CALIBRATING THE iMAC FOR PRINT MATCHING

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From the e-mail and forum posts I have read Apple iMac photographer users are having the most difficulty with a too bright screen, and prints too dark. Thanks to one correspondent, Pat Marchitto who alerted me to Phil Corley’s web site (http://www.philcorley.com/articles_68520.html) a solution has been found to lower the screen brightness to calibrate and profile for better print matching.

If you read the page on the Phil Corley website, he states he was getting a whitepoint luminance reading of 300.0 CD/m2 with his iMac (current model) and wanted a third of that or 100.0 CD/m2 in screen brightness. Although that aim point may be ideal for print matching output density, most color management experts indicate, as X-rite recommends a white point luminance of 120.0 CD/m2 for LCD’s. The lower aim point of 100 may work for a new iMac, but for more common, less unique LCD displays, I have found going that low has the price of a deterioration of image color reproduction quality, compared to most LCD displays calibrated to a brightness of 120.0 CD/m2. But that may be beside the point and up to user preference if you can lower iMac screen brightness that much and get away with it otherwise.

The solution is a new version of ColorEyes Display v1.42 that now has direct control for Apple displays (this includes not just iMacs, but all Apple Cinema Displays). The software can be downloaded from their web site at http://www.integrated-color.com/cedpro/coloreyesdisplay.html And, a ten day free trial is offered. In addition a display/monitor sensor is needed to use ColorEyes Display Pro to calibrate and profile a display, and the software supports all current sensors including Spyder and X-Rite i1 Display.

Although I don’t have an iMac or Apple Cinema Display, I did download the ColorEyes Pro software and used it and a Spyder2 to validate the current and recently calibrated and profiled state of my display. The software has good on-line support and relatively easy control just by following on-screen guides and instructions. Even though I could not test the iMac solution specifically, what I was able to determine is the capabilities are there and the software does function as described applied to a current LCD display to my satisfaction.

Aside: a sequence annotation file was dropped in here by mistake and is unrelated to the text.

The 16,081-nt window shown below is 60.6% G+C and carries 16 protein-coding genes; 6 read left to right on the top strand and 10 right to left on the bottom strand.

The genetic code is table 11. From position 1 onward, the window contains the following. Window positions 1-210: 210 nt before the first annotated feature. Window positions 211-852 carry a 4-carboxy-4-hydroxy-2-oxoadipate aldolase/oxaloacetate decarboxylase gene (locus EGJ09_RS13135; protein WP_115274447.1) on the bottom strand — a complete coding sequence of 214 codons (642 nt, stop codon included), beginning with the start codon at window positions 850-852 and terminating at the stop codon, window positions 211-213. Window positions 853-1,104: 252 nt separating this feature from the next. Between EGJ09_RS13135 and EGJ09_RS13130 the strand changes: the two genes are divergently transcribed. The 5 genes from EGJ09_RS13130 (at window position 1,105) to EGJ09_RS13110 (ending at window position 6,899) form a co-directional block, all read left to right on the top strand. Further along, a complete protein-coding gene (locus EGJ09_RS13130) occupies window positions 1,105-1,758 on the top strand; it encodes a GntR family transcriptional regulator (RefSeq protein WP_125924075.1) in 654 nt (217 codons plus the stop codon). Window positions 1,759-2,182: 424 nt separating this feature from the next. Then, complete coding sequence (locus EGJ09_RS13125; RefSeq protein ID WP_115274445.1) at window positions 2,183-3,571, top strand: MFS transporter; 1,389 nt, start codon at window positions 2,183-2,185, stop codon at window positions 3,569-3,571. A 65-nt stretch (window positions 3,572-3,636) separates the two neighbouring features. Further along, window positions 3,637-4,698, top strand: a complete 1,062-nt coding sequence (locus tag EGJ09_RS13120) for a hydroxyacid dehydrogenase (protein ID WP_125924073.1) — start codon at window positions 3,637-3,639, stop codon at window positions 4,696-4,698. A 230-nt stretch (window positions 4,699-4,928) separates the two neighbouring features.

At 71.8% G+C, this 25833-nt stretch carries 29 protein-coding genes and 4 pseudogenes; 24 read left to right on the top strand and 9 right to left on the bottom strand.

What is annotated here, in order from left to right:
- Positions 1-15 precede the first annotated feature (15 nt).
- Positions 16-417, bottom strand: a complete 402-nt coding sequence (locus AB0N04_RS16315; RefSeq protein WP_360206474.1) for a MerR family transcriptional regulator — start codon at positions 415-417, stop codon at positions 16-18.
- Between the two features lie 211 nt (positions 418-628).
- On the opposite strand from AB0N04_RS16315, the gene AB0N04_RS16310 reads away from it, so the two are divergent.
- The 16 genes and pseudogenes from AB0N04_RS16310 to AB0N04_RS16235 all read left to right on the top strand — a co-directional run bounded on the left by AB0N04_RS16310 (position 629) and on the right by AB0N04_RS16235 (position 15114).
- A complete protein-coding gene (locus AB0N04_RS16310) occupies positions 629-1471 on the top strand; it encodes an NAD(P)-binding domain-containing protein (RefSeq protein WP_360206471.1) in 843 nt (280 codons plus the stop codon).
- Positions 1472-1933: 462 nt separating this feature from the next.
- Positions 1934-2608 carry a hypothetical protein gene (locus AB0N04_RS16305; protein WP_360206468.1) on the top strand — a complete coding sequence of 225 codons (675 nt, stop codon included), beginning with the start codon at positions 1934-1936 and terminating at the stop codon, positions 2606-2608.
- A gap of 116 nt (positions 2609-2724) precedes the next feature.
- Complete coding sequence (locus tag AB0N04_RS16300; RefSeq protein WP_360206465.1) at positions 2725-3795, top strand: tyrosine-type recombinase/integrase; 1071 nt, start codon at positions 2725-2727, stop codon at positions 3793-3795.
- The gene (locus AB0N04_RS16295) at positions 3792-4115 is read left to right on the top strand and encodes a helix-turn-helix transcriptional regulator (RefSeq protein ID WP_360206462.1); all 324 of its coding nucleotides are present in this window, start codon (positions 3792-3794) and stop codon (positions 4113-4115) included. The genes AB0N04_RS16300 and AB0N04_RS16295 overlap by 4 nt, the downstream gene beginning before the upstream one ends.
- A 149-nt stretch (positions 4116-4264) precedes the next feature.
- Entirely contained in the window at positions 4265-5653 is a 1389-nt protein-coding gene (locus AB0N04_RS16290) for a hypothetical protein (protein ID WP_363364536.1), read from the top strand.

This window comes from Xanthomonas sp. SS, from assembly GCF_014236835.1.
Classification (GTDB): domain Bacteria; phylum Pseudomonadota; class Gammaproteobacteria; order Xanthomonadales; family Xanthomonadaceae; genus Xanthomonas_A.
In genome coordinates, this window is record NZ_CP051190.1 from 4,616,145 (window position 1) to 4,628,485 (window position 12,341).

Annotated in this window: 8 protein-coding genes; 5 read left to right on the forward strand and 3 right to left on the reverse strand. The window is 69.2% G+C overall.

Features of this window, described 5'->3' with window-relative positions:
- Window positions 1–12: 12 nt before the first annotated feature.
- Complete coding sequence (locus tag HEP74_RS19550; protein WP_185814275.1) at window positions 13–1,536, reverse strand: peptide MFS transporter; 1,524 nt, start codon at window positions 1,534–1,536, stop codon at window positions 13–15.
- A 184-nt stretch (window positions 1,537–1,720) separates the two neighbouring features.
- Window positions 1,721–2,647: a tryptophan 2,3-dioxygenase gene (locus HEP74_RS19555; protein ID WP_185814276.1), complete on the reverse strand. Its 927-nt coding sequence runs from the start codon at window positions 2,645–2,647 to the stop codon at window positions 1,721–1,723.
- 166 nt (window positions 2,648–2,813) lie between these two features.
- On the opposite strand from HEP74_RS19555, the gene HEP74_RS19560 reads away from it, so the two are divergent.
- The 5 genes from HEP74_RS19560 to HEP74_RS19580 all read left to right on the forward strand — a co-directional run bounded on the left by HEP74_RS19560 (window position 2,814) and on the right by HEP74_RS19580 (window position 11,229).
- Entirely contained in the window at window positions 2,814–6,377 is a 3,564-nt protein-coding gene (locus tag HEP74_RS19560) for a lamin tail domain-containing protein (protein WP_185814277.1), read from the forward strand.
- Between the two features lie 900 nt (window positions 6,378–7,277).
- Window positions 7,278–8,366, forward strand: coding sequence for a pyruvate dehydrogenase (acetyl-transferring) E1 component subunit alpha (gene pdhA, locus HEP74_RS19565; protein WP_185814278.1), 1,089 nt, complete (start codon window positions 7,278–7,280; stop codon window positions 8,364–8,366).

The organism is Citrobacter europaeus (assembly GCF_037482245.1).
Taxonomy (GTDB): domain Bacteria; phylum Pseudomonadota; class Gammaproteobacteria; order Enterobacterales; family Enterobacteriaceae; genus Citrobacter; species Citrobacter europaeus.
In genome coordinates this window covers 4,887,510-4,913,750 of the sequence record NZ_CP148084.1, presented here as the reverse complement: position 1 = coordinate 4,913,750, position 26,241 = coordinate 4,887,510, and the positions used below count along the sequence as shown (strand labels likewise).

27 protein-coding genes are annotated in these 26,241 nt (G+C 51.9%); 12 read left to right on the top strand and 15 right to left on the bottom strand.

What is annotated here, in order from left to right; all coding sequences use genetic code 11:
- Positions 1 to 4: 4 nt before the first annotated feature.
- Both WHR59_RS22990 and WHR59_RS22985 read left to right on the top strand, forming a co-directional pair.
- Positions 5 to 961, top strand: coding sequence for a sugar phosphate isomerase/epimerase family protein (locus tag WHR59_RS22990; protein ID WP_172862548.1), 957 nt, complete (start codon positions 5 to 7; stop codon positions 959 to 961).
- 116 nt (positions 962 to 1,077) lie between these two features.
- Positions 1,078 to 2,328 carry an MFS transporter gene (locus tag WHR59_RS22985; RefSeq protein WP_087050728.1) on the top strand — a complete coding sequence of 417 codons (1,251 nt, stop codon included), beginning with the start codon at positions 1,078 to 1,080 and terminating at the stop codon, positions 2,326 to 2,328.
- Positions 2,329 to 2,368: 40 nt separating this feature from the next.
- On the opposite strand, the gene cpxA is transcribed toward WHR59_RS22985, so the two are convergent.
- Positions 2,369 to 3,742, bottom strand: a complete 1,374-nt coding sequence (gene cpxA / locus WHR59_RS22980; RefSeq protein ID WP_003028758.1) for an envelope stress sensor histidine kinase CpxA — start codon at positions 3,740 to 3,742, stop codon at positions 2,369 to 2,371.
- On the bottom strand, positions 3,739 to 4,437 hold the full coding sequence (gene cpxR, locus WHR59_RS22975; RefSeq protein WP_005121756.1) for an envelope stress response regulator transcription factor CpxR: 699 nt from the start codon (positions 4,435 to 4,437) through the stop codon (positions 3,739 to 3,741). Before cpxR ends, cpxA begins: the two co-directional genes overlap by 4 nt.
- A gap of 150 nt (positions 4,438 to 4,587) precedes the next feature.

Personally I find using pro-graphics LCD displays that are calibrated and profiled to a white point luminance of no more than 120.0 CD/m2, which is definitely supported by the ColorEyes Pro application, that I obtain excellent color matching with my printers (custom profiled) and do not experience a “prints too dark” problem. This may in part be due to my work area lighting and its affect on LCD screen perception, which does effect color correction and image adjustment.

In other words accurate and effective display calibration and profiling to a recommended brightness, can reduce if not eliminate the “prints too dark” problem. However in monitoring this issue other printing problems have complicated the matter. So please keep in touch and I will apply my efforts as best I can to finding more solutions - just keep in touch by e-mail at goofotografx@gmail.com

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